The Mill Hill Park Conservation Area in Acton, London W3 covers an early garden suburb, the Mill Hill Park Estate, laid out in the 1870s by two famous father-and-son builders, both called William Willett.  These 1869 and 1873 plans prepared for the sale of land for the development of the Estate show proposals for buildings, grounds and roads.

The Willetts’ high-quality, desirable mansions can also be seen in Chelsea and Mayfair. Apart from being a builder of beautiful houses, the younger William Willett is now more famous for promoting the Daylight Savings Act, which created British Summer Time.

Signs of life and residency on the piece of land where Mill Hill Park now lies have been traced by Museum of London archaeologists back through medieval, Saxon and Roman times through the Bronze Age to the prehistoric era.  The History of Mill Hill Park covers developments in the area from the Bronze Age to the present time.  (See the item below on the ancient Roman bowl found in Avenue Gardens.)

The old Mill Hill Tavern

Still there... the very large house - small castle, some say - at the 'dog leg' corner at the eastern end of Avenue Gardens







Long gone …. the billiard hall on Gunnersbury Lane








Ancient Roman bowl found in Mill Hill Park

In 1981, excavations were carried out in Avenue Gardens, in the front garden of where number 51 Avenue Gardens was later built, and an almost complete, very finely decorated Roman bowl, dating from between 100 and 125 AD, was discovered – by far the most exciting archaeological ‘find’ ever made in the Mill Hill Park area.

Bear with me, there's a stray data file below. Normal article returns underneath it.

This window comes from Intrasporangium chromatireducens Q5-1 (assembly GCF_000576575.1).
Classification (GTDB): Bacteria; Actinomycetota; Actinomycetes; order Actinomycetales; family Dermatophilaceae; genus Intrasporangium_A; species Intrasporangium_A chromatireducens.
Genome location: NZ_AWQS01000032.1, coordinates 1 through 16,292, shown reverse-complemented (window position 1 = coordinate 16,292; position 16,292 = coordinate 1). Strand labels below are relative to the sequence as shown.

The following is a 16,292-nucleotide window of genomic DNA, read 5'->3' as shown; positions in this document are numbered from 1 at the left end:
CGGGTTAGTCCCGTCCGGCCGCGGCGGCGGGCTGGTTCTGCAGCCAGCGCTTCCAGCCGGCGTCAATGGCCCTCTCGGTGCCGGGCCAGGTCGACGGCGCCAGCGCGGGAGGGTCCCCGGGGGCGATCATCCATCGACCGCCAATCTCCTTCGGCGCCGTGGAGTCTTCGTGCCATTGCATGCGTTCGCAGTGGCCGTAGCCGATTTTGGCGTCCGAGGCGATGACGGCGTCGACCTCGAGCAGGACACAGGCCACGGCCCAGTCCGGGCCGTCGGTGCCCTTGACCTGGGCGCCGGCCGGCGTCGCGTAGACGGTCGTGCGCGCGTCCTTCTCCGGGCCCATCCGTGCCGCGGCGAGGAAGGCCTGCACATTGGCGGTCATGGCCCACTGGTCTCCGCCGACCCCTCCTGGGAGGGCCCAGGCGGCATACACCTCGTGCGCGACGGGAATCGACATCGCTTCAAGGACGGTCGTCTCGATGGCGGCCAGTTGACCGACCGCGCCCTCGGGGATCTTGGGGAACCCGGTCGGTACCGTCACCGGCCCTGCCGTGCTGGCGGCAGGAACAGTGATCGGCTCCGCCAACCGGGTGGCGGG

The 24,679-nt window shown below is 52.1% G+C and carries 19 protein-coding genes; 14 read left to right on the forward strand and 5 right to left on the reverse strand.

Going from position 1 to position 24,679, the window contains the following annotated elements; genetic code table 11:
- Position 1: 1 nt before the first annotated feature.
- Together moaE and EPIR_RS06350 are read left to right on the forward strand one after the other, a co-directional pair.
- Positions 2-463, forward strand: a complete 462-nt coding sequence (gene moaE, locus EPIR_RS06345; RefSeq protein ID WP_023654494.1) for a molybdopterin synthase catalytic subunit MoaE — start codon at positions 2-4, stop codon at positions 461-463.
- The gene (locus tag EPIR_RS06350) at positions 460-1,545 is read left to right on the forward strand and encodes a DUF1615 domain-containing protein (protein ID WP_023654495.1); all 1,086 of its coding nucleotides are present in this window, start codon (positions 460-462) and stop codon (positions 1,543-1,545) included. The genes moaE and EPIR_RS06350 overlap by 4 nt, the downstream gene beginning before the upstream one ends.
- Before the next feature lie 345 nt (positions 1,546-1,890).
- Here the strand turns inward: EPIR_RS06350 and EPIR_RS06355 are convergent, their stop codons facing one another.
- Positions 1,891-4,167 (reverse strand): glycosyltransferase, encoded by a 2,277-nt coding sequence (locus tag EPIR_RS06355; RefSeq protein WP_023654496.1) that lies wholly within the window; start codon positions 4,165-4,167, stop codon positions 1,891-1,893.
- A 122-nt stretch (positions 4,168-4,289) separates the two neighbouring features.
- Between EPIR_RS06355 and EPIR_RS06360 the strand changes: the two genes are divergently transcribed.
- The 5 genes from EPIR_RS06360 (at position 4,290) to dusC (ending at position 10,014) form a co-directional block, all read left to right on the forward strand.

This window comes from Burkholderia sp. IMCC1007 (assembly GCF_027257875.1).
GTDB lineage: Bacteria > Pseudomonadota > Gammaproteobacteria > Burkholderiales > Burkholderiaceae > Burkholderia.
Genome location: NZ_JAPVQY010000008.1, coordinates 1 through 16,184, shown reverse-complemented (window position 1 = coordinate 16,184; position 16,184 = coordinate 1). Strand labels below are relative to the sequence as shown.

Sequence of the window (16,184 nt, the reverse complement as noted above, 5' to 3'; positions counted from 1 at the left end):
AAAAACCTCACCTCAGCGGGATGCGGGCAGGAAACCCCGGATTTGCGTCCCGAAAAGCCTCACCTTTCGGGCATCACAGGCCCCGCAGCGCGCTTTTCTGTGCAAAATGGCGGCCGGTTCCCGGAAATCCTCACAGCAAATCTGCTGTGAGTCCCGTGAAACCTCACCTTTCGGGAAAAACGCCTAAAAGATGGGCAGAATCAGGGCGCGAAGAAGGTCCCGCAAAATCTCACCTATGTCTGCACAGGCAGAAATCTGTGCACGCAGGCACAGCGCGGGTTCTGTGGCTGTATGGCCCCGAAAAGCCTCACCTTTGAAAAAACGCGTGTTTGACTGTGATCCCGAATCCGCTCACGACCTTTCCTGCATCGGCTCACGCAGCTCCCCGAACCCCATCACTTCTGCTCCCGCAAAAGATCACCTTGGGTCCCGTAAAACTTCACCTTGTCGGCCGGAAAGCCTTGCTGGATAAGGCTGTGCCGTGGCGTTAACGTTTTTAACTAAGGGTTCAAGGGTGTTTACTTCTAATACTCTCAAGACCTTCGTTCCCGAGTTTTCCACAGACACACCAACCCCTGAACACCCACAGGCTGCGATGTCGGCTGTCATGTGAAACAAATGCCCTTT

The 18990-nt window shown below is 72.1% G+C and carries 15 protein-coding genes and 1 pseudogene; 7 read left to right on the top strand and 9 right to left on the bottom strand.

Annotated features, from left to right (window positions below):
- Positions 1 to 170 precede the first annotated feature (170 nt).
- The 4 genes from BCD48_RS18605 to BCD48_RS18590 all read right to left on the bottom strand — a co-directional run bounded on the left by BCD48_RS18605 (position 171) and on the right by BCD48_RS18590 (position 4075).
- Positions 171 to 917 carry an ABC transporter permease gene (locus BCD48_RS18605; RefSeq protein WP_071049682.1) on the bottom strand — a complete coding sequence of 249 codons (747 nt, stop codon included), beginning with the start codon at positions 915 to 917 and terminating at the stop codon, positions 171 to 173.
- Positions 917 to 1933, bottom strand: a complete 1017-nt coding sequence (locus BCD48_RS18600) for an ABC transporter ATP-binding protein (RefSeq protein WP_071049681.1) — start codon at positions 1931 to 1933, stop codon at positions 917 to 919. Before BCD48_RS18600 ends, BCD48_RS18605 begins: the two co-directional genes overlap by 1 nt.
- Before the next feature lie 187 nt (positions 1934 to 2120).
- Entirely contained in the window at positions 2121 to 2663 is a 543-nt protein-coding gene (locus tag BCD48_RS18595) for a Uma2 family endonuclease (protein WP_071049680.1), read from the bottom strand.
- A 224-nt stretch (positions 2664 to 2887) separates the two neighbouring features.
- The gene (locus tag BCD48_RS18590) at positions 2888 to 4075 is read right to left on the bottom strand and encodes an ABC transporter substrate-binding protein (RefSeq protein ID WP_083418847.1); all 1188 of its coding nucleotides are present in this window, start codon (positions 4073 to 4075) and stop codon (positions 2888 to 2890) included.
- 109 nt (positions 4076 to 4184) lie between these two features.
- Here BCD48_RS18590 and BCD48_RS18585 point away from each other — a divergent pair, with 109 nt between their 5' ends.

It’s a fairly small but splendid object, in shiny red pottery (known as Samian ware or ‘terra sigillata’) with fascinating designs on it, depicting:   the god Jupiter, seated and  holding a thunderbolt; a lion being ridden or teased by a small ‘cupid’; and a figure of Victory wearing voluminous drapery and holding a wreath. Experts can tell that it was imported from Gaul (France), and was made at a place now called Les-Martres-de-Veyre in central France. As some of the other pottery made there at the same time, and in exactly the same style, is actually signed by the potter: they even know his name: Donnaucus.

After almost 40 years at the Museum of London, where it was only occasionally displayed, it is now on view at Gunnersbury Park Museum (on loan from the Museum of London), in the ‘People and Place’ Gallery on the ground floor. We are fortunate that this wonderful Roman artefact can now be seen and admired, free of charge, within walking distance of the very site where it was dug up, and where it once graced the home of a local resident, nearly 2,000 years ago.









Last days of the Mill Hill Pub

The Mill Hill Pub (formerly known as the Mill Hill Tavern) ceased trading in June 2013 after 153 years.  The photos below were taken a few days before it closed.  Ray Batchelor, MHPRA committee member,  has written a speculative early history of the Mill Hill Tavern.